For this week’s Midnight Screenings, being that Halloween is upon us and all, here are reviews of three modern would-be Halloween films destined for years of “Midnight” Screenings all throughout the land.
What was that old saying? In order to review a film, you have to make a film. Thankfully for us, Sam Raimi wanted to review a genre, and he took that phrase to heart. Drag Me to Hell plays like a greatest hits of horror, a loving pastiche of horror film clichés played here with a wink more than scream. We get an old gypsy woman straight out of Universal, all kinds of goopy fluids out of ’80s schlock films (the kind Raimi built his career on), atmospherics on loan from ’70s films with an air for the fantastique like The Exorcist, and a talking goat out of … does it really matter? This isn’t a particularly inventive film, but it’s the kind of rejiggering of the past we don’t usually see done with this much skill today. Fittingly, it’s both timeless in its recreation of classic horror norms and decidedly timely: it’s got a sly sense of humor aimed squarely at 2009 America, a moral joy for the bailout crowd that delights in turning bankers on their head and just giving them a generally messy time. And that sort of moralist high-camp has always been at home in the horror genre. Fitting then that, after years of big-budget brawn, this was Raimi’s glorious home-coming.
Most of Raimi’s best films work with simple, broad stories upon which he can slather oodles upon oodles of personality and psychotic cinematic prowess. Here, Raimi’s narrative concoction on which to spread his grand feverish filmmaking is suitably simple and broad in its fable-like proportions. It’s not nearly as directly personal and elemental as The Evil Dead, but this story of banker Christine Brown, played by Alison Lohmann, hits with pizzaz and deliciously black-hearted force. When she turns down a gypsy woman’s loan, well, let’s just say the story is her, the banker, getting the short end of the stick in this deal, and Raimi enjoying every second of it.
Raimi’s self-reflexive filmmaking is the real star here though. The sonic work recalls The Haunting for its creepy and relentless bangs and thuds against doors designed to give you headaches-of-the-soul, like a ghost story where the ghosts want to get behind the camera. It gives us that fantasy vision world I’ve always wanted where horror monsters and demons really are just around the corner, waiting for us to mess up so they have an opportunity not just to scare us, but to amuse themselves. Raimi directs everything with all the tricks in his book, and he delightfully plays around with our expectations for buildup in this kind of film, waiting longer than we expect to give us the scares, or just throwing them at us with gleeful aplomb when we expect buildup, sanding horror down to its bare essentials and playing around with editing (the unsung cornerstone of the genre) in the process.
Elsewhere, expect lots of knock-down drag-out fights played for equal parts laughs and scares, and all with a cruel, nerve-wracking intensity and just enough of a realization that it’s a bit daft, reminiscent of Evil Dead II and almost as good. There’s a hilarious bit of suspense related to a seat-belt, a none-too-subtle mocker at how characters always take so long to start the car in movies like this (lame joke, brilliant execution). Plus, there’s a fight where Raimi very obviously understands that one of the combatants is for-all-intents-and-purposes an old lady. He plays it accordingly.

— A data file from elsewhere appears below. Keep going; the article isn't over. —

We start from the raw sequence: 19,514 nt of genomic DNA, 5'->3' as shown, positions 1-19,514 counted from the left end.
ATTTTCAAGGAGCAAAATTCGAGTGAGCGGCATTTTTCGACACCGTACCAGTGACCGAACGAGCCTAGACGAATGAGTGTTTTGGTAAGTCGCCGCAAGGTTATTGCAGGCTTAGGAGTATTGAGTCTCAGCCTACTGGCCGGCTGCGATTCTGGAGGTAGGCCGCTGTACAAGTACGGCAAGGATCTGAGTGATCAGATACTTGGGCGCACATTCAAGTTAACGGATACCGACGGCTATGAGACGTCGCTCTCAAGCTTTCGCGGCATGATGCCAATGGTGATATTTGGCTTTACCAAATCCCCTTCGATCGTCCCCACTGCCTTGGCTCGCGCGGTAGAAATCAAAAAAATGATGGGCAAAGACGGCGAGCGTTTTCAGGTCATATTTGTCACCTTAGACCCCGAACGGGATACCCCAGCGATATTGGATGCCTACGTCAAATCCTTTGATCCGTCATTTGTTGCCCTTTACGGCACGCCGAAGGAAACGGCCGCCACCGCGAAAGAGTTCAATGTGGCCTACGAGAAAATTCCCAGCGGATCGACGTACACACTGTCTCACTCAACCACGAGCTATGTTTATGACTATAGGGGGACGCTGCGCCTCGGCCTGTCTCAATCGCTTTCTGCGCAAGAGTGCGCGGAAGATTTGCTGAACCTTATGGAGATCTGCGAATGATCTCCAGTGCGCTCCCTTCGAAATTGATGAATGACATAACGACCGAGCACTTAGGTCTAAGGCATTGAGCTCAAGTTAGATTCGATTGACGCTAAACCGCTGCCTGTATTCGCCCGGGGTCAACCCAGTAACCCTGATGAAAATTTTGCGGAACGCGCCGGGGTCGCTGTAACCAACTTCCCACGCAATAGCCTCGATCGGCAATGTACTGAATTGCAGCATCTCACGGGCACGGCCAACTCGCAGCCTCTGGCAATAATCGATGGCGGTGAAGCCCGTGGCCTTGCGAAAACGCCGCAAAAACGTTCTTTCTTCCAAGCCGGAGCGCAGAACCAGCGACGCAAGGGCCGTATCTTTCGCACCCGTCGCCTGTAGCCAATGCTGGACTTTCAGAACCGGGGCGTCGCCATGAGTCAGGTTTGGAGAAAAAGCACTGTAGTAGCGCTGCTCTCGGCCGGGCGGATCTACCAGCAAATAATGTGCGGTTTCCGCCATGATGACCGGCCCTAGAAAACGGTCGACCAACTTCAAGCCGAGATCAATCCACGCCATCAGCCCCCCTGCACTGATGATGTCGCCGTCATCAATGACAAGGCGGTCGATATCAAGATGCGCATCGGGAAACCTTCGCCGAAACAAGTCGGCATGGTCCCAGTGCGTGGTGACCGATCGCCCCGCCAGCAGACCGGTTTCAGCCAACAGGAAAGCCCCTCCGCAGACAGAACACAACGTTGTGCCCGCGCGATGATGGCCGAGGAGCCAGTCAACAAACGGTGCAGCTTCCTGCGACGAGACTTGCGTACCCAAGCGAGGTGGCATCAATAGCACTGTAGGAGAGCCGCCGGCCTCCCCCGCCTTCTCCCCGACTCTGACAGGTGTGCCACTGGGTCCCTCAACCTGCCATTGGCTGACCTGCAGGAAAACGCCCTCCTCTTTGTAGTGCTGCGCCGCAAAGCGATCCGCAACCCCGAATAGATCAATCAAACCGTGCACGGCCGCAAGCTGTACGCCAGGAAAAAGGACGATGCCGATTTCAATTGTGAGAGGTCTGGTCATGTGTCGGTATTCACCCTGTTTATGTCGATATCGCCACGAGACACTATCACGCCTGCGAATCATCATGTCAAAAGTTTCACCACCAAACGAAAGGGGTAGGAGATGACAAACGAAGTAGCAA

There’s also a brilliant scene, perfected played, where Lohman finds herself in an open grave filling with water and mud when the corpse within starts to float up to the top to greet her. Raimi directs it with such skill that we can’t tell whether it’s the work of some supernatural force, or just plain bad luck. Perhaps the two are intertwined. Either way, it’s supremely loopy, and it continues the director’s singularly elastic, rubber-handed ability to bring comedy-horror to new heights, not through enhancing the comedy or horror, but through walking an ultra-thin tightrope between them.
The Looney Tunes/slapstick connection long under-the-covers of Raimi’s work is more apparent than ever in this scene, and the implicit connection between the two is also more stimulating and well-understood here. After all, both horror and slapstick deal with boiling primal emotions down to their broadest, basest cores. They delight in human misfortune caused by the entrance of the uncanny into the mundane, and in finding the mundane reacting in very specific ways according to their own world’s logic even as they are thrown into the world of the uncanny. Both genres thrive on this uncanniness, the tension between exaggeration and the mundane (Looney Tunes galvanized this in their best tune, Duck Amuck, by making the world itself the oppressive, acidic figure acting out its chaos onto a character none-the-wiser). And both genres emphasize the sheer joy of those uncanny figures making the everyday world their eternal victims as they pull-the-strings from behind the scenes, dragging mundane people into their uncanny world with the biggest smile on their face for their own entertainment. Our entertainment is merely acceptable casualties.
To this extent, more than anything, this is an elemental film because it uses the fundamental visual language of horror and comedy and explores what happens when we mash them up with a sort of proud lack of nuance. This is not horror-comedy because it has horror and it has comedy; it’s a purer form, where the two are inseparable and exist for the same reason. It’s a riot, plain and simple, and a delightful film hopped up on its own lurid, giddy, even insurrectionist energy. The laughs come from that special place, where we don’t know whether we’re supposed to laugh but the film is so merciless it doesn’t give us a choice. A true delight.